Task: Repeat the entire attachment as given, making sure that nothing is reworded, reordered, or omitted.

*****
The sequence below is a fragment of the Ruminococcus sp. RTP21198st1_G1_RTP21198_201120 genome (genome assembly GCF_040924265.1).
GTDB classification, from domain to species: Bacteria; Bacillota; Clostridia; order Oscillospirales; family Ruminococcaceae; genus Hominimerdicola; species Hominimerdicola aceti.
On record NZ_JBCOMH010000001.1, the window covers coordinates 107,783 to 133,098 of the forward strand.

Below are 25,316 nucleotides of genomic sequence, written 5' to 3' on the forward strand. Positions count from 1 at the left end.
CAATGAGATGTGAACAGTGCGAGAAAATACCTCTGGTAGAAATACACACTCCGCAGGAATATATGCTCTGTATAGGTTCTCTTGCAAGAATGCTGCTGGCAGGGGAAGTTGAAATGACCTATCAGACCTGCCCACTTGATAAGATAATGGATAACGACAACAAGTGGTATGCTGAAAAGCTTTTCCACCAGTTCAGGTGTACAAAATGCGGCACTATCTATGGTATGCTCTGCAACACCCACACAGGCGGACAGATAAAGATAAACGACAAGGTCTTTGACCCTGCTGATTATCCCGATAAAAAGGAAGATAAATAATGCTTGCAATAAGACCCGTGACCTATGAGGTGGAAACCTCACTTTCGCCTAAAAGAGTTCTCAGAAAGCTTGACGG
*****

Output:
The sequence below is a fragment of the Ruminococcus sp. RTP21198st1_G1_RTP21198_201120 genome (genome assembly GCF_040924265.1).
GTDB classification, from domain to species: Bacteria; Bacillota; Clostridia; order Oscillospirales; family Ruminococcaceae; genus Hominimerdicola; species Hominimerdicola aceti.
On record NZ_JBCOMH010000001.1, the window covers coordinates 107,783 to 133,098 of the forward strand.

Below are 25,316 nucleotides of genomic sequence, written 5' to 3' on the forward strand. Positions count from 1 at the left end.
CAATGAGATGTGAACAGTGCGAGAAAATACCTCTGGTAGAAATACACACTCCGCAGGAATATATGCTCTGTATAGGTTCTCTTGCAAGAATGCTGCTGGCAGGGGAAGTTGAAATGACCTATCAGACCTGCCCACTTGATAAGATAATGGATAACGACAACAAGTGGTATGCTGAAAAGCTTTTCCACCAGTTCAGGTGTACAAAATGCGGCACTATCTATGGTATGCTCTGCAACACCCACACAGGCGGACAGATAAAGATAAACGACAAGGTCTTTGACCCTGCTGATTATCCCGATAAAAAGGAAGATAAATAATGCTTGCAATAAGACCCGTGACCTATGAGGTGGAAACCTCACTTTCGCCTAAAAGAGTTCTCAGAAAGCTTGACGG